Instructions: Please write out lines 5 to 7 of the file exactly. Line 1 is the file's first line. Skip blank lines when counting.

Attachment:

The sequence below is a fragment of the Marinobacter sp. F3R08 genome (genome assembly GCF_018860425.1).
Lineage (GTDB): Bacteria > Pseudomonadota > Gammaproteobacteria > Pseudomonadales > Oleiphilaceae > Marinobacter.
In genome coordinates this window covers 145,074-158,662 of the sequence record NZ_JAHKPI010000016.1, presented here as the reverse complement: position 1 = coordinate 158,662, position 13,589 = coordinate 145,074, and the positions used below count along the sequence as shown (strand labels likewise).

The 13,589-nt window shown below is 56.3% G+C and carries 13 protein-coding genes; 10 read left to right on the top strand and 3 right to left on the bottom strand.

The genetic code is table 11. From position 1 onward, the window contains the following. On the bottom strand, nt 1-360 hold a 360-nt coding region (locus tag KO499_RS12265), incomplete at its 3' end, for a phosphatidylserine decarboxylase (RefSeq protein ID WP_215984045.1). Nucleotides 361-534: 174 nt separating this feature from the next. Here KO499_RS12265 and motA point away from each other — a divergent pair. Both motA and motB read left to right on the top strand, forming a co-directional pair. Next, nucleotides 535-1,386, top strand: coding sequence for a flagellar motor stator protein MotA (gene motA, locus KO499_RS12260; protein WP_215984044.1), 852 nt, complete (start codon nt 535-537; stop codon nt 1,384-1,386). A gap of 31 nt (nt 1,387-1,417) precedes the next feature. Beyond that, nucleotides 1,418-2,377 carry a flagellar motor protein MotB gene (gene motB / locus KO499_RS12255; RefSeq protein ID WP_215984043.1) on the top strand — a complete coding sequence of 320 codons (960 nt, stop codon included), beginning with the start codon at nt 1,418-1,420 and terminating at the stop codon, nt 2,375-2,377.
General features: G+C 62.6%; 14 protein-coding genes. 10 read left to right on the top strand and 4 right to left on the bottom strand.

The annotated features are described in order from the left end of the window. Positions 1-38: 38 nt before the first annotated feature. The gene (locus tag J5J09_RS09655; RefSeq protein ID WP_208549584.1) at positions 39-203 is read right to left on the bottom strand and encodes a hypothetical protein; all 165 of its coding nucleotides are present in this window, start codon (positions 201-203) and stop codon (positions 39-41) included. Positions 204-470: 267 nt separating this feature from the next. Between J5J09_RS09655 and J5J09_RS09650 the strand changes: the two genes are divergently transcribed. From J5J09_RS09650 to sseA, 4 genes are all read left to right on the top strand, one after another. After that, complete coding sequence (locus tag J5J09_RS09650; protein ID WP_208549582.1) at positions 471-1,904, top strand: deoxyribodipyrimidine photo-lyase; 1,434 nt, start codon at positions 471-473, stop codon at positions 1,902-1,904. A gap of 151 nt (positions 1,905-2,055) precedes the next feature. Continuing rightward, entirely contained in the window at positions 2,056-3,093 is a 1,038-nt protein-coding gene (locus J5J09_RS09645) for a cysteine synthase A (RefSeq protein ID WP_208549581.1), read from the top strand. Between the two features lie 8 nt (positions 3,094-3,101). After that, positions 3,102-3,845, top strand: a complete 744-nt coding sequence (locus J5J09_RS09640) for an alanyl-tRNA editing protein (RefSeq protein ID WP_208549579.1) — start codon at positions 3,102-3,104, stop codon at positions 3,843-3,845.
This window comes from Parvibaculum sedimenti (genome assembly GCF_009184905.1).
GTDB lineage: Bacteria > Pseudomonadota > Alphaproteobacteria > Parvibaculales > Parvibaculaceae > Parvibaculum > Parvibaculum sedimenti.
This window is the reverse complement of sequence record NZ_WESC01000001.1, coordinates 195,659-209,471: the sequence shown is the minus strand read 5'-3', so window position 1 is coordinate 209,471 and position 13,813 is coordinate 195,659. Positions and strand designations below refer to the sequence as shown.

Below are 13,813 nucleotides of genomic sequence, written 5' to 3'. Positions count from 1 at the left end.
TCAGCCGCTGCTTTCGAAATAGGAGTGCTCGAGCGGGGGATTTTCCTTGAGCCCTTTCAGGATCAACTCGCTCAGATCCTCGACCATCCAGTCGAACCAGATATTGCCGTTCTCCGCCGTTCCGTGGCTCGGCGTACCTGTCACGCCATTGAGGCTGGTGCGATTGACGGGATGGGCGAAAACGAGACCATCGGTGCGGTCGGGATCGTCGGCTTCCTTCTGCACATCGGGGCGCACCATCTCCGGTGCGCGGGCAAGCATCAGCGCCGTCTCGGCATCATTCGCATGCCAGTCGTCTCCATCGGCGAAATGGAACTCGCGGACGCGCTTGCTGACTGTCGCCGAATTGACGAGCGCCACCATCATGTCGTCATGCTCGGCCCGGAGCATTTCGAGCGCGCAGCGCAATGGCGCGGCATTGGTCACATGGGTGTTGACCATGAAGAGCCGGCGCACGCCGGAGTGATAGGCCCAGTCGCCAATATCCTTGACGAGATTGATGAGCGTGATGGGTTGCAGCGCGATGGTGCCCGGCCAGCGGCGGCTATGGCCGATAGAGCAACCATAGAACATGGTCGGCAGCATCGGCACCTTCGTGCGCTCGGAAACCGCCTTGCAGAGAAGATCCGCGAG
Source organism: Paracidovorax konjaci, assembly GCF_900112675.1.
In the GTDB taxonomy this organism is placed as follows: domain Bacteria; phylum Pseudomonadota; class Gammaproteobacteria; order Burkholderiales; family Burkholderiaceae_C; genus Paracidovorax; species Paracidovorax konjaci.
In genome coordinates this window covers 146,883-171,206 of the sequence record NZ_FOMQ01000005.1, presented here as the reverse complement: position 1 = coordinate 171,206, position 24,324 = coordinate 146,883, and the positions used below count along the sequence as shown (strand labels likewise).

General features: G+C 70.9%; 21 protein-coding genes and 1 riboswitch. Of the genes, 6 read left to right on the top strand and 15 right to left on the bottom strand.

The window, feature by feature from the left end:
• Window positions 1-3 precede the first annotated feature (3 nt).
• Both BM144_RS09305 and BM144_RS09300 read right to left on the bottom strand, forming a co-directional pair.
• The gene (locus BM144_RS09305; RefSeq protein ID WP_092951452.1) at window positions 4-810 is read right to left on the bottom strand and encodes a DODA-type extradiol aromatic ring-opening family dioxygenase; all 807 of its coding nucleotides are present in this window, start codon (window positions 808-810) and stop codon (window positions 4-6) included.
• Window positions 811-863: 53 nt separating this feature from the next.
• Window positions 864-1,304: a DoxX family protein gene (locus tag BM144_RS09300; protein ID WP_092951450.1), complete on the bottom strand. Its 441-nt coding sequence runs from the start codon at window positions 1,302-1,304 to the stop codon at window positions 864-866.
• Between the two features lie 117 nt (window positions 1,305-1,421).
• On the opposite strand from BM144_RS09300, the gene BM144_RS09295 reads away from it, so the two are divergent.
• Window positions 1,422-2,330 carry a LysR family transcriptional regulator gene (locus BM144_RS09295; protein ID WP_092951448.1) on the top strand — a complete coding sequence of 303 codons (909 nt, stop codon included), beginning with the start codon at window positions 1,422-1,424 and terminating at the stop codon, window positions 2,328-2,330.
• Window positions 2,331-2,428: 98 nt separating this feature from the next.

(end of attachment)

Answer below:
The genetic code is table 11. From position 1 onward, the window contains the following. On the bottom strand, nt 1-360 hold a 360-nt coding region (locus tag KO499_RS12265), incomplete at its 3' end, for a phosphatidylserine decarboxylase (RefSeq protein ID WP_215984045.1). Nucleotides 361-534: 174 nt separating this feature from the next. Here KO499_RS12265 and motA point away from each other — a divergent pair. Both motA and motB read left to right on the top strand, forming a co-directional pair. Next, nucleotides 535-1,386, top strand: coding sequence for a flagellar motor stator protein MotA (gene motA, locus KO499_RS12260; protein WP_215984044.1), 852 nt, complete (start codon nt 535-537; stop codon nt 1,384-1,386). A gap of 31 nt (nt 1,387-1,417) precedes the next feature. Beyond that, nucleotides 1,418-2,377 carry a flagellar motor protein MotB gene (gene motB / locus KO499_RS12255; RefSeq protein ID WP_215984043.1) on the top strand — a complete coding sequence of 320 codons (960 nt, stop codon included), beginning with the start codon at nt 1,418-1,420 and terminating at the stop codon, nt 2,375-2,377.
General features: G+C 62.6%; 14 protein-coding genes. 10 read left to right on the top strand and 4 right to left on the bottom strand.

The annotated features are described in order from the left end of the window. Positions 1-38: 38 nt before the first annotated feature. The gene (locus tag J5J09_RS09655; RefSeq protein ID WP_208549584.1) at positions 39-203 is read right to left on the bottom strand and encodes a hypothetical protein; all 165 of its coding nucleotides are present in this window, start codon (positions 201-203) and stop codon (positions 39-41) included. Positions 204-470: 267 nt separating this feature from the next. Between J5J09_RS09655 and J5J09_RS09650 the strand changes: the two genes are divergently transcribed. From J5J09_RS09650 to sseA, 4 genes are all read left to right on the top strand, one after another. After that, complete coding sequence (locus tag J5J09_RS09650; protein ID WP_208549582.1) at positions 471-1,904, top strand: deoxyribodipyrimidine photo-lyase; 1,434 nt, start codon at positions 471-473, stop codon at positions 1,902-1,904. A gap of 151 nt (positions 1,905-2,055) precedes the next feature. Continuing rightward, entirely contained in the window at positions 2,056-3,093 is a 1,038-nt protein-coding gene (locus J5J09_RS09645) for a cysteine synthase A (RefSeq protein ID WP_208549581.1), read from the top strand. Between the two features lie 8 nt (positions 3,094-3,101). After that, positions 3,102-3,845, top strand: a complete 744-nt coding sequence (locus J5J09_RS09640) for an alanyl-tRNA editing protein (RefSeq protein ID WP_208549579.1) — start codon at positions 3,102-3,104, stop codon at positions 3,843-3,845.